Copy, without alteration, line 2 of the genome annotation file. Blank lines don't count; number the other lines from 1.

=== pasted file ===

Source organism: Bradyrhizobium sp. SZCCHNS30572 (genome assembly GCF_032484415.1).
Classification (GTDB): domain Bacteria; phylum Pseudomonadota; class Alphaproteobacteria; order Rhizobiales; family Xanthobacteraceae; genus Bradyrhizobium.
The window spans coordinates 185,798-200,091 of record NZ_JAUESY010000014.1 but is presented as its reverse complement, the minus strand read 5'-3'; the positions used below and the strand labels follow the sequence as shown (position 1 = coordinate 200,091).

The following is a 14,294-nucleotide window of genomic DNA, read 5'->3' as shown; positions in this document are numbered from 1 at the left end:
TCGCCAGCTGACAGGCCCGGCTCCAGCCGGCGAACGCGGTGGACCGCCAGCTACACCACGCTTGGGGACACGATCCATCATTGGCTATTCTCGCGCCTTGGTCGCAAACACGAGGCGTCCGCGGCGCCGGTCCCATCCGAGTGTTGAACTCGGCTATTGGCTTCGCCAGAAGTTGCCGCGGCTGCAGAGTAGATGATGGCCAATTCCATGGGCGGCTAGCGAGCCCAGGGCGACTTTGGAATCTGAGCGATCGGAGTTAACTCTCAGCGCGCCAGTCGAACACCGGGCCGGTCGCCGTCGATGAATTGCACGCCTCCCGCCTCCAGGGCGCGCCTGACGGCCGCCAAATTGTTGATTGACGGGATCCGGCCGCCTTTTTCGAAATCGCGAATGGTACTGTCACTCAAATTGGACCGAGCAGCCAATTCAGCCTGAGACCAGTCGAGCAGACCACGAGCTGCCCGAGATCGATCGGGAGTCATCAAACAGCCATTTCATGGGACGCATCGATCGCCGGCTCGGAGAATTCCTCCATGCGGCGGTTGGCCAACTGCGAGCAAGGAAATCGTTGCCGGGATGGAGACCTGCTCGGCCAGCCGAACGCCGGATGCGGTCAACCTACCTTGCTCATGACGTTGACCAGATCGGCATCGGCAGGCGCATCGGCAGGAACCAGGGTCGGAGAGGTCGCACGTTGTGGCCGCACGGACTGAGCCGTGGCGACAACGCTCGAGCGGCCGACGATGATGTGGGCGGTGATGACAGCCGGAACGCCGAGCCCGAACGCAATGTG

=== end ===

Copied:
Classification (GTDB): domain Bacteria; phylum Pseudomonadota; class Alphaproteobacteria; order Rhizobiales; family Xanthobacteraceae; genus Bradyrhizobium.